Moral Hazard, n. – lack of incentive to guard against risk where one is protected from its consequences.
We've spent the past few blog posts talking about Greece. Now that the Eurozone seems to have relatively settled, let’s focus our attention on the other big story of the quarter: China’s slowdown. The official party line from President Xi Jinping is still calling for a robust GDP growth rate of 7% - a rate far in excess of developed world counterparts. The problem, essentially, comes from the source and stability of this imputed growth. Roughly speaking, you can attribute growth from two directions: private sector organic growth or public sector action.
The Chinese have been told for decades that they need to liberalize their economic system and they’ve certainly made progress. However, the unintended consequences of government policy and actions always exist to derail the faltering progress they’ve seen. For example, limited investment options for Chinese citizens piled money into one of the few options available: domestic real estate. Economists could see the bubble forming, and the potential for collapse, but China’s government is flush with cash, and ready to apply stimulus dollars to prevent a political headache from an unacceptable price correction.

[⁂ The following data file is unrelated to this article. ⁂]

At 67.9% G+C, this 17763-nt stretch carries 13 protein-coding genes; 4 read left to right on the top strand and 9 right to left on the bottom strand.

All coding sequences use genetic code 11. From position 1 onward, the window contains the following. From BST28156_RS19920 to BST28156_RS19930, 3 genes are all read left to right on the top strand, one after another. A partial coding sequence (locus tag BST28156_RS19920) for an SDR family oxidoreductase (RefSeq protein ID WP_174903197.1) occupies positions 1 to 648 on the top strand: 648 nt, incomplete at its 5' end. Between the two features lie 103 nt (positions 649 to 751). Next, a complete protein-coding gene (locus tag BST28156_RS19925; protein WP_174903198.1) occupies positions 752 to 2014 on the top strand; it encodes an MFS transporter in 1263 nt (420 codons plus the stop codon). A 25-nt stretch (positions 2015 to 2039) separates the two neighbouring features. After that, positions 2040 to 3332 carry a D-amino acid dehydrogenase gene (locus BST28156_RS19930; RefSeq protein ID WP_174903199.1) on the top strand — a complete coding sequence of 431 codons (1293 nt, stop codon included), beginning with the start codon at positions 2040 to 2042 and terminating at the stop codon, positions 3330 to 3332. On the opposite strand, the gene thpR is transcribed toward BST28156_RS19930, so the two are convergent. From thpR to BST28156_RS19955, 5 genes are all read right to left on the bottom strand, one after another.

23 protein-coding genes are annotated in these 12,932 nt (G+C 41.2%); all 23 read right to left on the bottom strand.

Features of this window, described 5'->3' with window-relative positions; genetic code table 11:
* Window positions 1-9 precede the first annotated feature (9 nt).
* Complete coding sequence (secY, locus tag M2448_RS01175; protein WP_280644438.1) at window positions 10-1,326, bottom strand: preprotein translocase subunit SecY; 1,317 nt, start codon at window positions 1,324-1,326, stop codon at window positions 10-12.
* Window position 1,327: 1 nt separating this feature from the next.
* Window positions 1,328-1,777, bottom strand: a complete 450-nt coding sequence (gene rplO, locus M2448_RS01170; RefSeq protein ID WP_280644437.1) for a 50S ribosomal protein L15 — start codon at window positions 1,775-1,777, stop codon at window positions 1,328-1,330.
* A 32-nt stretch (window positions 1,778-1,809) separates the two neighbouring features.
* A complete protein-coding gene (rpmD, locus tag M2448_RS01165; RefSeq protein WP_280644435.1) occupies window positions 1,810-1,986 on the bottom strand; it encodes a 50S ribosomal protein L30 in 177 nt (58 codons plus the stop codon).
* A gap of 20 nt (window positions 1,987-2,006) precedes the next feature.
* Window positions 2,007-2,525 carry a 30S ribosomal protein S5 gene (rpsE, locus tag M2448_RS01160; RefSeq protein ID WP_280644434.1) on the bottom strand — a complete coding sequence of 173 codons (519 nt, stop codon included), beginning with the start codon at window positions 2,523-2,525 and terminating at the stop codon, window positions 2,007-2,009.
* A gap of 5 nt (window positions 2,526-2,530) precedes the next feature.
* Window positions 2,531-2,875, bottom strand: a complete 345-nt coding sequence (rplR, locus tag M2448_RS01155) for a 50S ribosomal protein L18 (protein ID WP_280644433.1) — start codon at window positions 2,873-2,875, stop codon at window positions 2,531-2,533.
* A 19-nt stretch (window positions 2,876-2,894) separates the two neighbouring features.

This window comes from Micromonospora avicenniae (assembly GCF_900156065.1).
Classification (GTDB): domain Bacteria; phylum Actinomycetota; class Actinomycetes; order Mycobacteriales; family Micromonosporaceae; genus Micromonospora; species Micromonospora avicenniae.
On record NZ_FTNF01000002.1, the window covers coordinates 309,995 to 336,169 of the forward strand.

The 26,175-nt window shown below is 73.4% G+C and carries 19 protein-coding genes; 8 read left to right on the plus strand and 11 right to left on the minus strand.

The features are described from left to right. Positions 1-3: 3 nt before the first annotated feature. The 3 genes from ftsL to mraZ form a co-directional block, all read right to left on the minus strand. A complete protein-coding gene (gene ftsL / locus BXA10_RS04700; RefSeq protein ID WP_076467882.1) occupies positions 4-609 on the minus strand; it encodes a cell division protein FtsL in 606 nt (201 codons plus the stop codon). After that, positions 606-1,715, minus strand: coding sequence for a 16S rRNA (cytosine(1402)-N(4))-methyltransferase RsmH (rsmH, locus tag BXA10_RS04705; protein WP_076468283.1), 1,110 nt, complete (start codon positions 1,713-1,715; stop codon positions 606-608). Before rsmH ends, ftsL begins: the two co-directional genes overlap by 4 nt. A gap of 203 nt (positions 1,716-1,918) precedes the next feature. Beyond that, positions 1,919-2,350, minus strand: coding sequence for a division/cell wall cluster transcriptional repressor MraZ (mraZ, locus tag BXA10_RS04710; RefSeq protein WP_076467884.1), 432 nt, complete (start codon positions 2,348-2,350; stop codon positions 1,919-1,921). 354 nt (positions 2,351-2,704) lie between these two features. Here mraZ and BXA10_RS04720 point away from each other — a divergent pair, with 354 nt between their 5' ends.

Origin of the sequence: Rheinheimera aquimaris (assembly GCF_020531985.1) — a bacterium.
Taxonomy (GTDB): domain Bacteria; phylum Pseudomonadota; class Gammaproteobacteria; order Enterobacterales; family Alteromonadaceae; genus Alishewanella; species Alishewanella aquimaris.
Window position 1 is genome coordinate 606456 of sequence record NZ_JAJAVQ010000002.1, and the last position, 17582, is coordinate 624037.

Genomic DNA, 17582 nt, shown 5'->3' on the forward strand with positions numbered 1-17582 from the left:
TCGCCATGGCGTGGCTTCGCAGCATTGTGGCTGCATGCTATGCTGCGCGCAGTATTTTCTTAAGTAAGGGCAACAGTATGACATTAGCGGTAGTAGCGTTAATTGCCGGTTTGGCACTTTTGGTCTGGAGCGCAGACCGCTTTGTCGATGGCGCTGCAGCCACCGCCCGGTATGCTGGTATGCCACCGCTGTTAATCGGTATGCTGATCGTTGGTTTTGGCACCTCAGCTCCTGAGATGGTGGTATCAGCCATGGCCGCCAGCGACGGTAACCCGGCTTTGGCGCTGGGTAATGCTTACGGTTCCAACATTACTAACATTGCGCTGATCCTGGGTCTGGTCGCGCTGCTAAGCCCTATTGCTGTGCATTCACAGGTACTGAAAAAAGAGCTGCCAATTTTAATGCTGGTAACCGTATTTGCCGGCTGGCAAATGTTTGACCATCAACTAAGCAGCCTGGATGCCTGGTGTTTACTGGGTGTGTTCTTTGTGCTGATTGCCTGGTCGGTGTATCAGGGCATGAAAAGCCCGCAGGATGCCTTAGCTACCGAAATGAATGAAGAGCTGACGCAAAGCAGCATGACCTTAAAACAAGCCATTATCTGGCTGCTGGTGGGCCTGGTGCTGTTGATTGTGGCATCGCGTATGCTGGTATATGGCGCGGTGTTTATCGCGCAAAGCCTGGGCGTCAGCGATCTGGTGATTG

More recently, this pattern repeated itself (in an accelerated fashion) with the Shanghai stock exchange. Notably, the Shanghai stock market index is driven almost exclusively by local (Chinese) investors and is lauded by the ruling party as an advance into the world of sophisticated market reform and organic progress China needs. Sometime in 2014, the Shanghai stock market started to boom upwards as the captive domestic audience started piling in a classic speculative fashion. In other words, individual Chinese investors – up to 90 million – noticed the burst in stock prices and, jumped in on action. This is fine during the boom cycle, when their indices jumped more than 100% within a year, and the political elite could point to the incredible returns as demonstrable proof of China’s continued ascendance. Many western economists noted that the fundamentals could not possibly justify the ludicrously expensive prices of the Chinese stock market. The inevitable market correction – the boom-and-bust cycle – started in 2015. The problem now is that the Chinese government, unable to politically tolerate such weakness, has spent tremendous sums buying assets to shore up prices and halt the correction. The Chinese government action does two things: first, it demonstrates the relative weakness of government action vs. market forces. Second, it makes an explicit moral hazard problem as investors are made to believe that the Government will halt downward corrections in the stock market, no matter how warranted. This can only end badly.